For decades now, home wine cellars have been popular with oenophiles. But like everything else, including wine collecting itself, the home wine cellar has evolved.
And though a home wine cellar can still be a place to store wine, these days it’s more likely to be a place to store and display wine, or — taken to the next level — a place to store, display, and drink wine! In fact, many custom homebuilders are incorporating full-blown tasting rooms into their designs. It’s a trend we’re excited to see.
A traditional walk-in-closet-sized cellar lined with wine racks that tucks wine away behind a decorative iron door is still a lovely look, but a well-lit, glass-encased room that gives a collection pride of place is lovelier still. In fact, some homeowners are replacing walls with windows, turning a solid room divider into glass-encased wine storage without losing much floor space.
The ultimate wine lover’s entertainment space, however, combines glass-encased wine storage, custom lighting, a music system, and a table and chairs for sitting and sipping with family and friends.
The trend first emerged around 10 years, when homeowners started to notice such features popping up in high-end restaurants. As restaurants around the world began to advertise their wine programs in their entryways or in the middle of their dining rooms, instead of simply on leather-bound wine lists, homeowners started asking builders and designers to help them bring the wine up from the basement and into the spotlight.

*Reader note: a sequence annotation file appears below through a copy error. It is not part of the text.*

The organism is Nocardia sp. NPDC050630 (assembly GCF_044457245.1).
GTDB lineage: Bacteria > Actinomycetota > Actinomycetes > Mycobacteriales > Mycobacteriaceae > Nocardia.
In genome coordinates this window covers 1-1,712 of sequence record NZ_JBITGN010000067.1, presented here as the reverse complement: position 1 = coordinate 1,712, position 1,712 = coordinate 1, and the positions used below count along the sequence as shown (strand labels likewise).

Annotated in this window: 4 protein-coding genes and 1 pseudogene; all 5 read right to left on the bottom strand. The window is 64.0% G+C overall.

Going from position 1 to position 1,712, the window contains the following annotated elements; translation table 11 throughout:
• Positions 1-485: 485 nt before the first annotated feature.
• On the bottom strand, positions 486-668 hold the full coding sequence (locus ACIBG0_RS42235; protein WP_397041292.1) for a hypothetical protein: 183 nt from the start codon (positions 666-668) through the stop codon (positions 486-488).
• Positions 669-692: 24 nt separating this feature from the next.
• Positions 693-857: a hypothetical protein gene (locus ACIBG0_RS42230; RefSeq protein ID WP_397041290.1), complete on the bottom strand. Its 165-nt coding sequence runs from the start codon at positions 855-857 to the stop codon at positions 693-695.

That trend now appears to be in full swing. After all, why should an impressive wine collection linger sight unseen?
The new tasting-room-style wine cellar seamlessly blends with the rest of the home, reflecting the architectural style of the house, whether traditional, transitional, or modern. They are fully customized and wired for technology (remote climate control and automated inventory tracking are popular with wine collectors).
As in any space where an ambiance is desired, lighting is important, and wine rooms often have several sources of lighting, including ceiling lights, wall sconces, and chandeliers. Architectural windows act as walls, so that wine lovers can sit and swirl and see a collection while being outside its chilly realm.
Of course, a beautiful cellar door is one thing that hasn’t changed. After all, a door is like a bow on a package — it sets the stage for what’s inside.